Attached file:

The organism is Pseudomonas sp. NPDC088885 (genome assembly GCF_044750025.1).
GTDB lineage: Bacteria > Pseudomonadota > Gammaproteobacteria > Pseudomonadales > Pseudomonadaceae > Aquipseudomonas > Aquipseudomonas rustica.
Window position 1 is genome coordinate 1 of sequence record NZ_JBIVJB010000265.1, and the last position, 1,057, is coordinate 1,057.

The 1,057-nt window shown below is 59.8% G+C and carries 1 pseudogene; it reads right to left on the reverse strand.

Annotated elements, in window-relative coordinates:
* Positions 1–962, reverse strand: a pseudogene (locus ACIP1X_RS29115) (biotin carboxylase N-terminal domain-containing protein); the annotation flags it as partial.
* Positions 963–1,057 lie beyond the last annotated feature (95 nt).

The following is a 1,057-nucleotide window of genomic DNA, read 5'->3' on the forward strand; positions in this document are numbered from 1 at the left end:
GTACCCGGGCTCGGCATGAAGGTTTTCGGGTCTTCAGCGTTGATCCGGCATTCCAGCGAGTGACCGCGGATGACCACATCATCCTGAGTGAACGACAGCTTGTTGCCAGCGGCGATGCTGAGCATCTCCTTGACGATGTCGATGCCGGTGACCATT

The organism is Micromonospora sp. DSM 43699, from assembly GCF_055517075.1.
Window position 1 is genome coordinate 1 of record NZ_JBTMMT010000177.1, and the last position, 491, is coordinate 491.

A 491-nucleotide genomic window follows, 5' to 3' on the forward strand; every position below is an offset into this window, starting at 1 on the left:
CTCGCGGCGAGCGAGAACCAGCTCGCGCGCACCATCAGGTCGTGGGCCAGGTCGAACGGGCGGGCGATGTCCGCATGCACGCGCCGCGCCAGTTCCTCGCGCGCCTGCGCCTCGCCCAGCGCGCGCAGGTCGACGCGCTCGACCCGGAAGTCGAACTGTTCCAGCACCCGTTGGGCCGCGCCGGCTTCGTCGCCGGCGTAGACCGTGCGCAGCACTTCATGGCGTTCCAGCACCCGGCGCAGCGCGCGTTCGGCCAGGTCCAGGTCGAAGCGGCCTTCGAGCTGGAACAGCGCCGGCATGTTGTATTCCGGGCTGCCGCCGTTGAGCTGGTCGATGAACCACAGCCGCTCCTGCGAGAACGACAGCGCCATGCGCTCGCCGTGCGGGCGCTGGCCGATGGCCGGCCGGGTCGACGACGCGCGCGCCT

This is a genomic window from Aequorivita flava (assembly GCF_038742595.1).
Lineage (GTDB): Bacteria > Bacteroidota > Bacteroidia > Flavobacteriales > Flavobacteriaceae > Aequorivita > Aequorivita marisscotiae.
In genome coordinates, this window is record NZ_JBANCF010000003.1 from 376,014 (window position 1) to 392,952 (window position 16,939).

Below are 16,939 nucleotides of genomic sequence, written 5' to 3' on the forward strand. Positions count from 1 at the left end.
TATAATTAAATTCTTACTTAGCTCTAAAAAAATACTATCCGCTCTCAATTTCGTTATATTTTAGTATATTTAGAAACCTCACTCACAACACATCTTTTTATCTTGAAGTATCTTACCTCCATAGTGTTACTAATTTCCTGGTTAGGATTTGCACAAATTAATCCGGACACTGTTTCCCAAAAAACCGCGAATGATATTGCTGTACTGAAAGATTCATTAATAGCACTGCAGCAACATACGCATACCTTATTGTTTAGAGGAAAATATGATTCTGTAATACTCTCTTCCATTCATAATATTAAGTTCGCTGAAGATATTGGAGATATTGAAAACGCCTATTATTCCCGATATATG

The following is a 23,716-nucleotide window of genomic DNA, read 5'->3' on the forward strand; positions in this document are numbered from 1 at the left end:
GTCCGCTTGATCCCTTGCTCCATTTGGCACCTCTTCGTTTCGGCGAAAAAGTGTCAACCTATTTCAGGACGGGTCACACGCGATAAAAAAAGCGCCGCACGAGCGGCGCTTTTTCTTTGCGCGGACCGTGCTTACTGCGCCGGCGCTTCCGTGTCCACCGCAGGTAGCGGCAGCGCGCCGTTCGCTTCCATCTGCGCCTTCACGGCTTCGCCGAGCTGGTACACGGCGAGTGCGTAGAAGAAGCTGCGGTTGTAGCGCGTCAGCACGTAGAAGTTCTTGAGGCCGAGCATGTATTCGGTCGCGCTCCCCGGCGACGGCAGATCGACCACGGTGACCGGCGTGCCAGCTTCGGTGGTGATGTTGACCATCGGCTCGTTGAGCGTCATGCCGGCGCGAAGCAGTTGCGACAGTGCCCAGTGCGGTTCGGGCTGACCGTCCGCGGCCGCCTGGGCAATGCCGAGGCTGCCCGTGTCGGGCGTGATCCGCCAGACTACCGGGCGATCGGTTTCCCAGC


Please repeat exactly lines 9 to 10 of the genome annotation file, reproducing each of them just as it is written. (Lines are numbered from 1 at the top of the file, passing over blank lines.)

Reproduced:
GTACCCGGGCTCGGCATGAAGGTTTTCGGGTCTTCAGCGTTGATCCGGCATTCCAGCGAGTGACCGCGGATGACCACATCATCCTGAGTGAACGACAGCTTGTTGCCAGCGGCGATGCTGAGCATCTCCTTGACGATGTCGATGCCGGTGACCATT

The organism is Micromonospora sp. DSM 43699, from assembly GCF_055517075.1.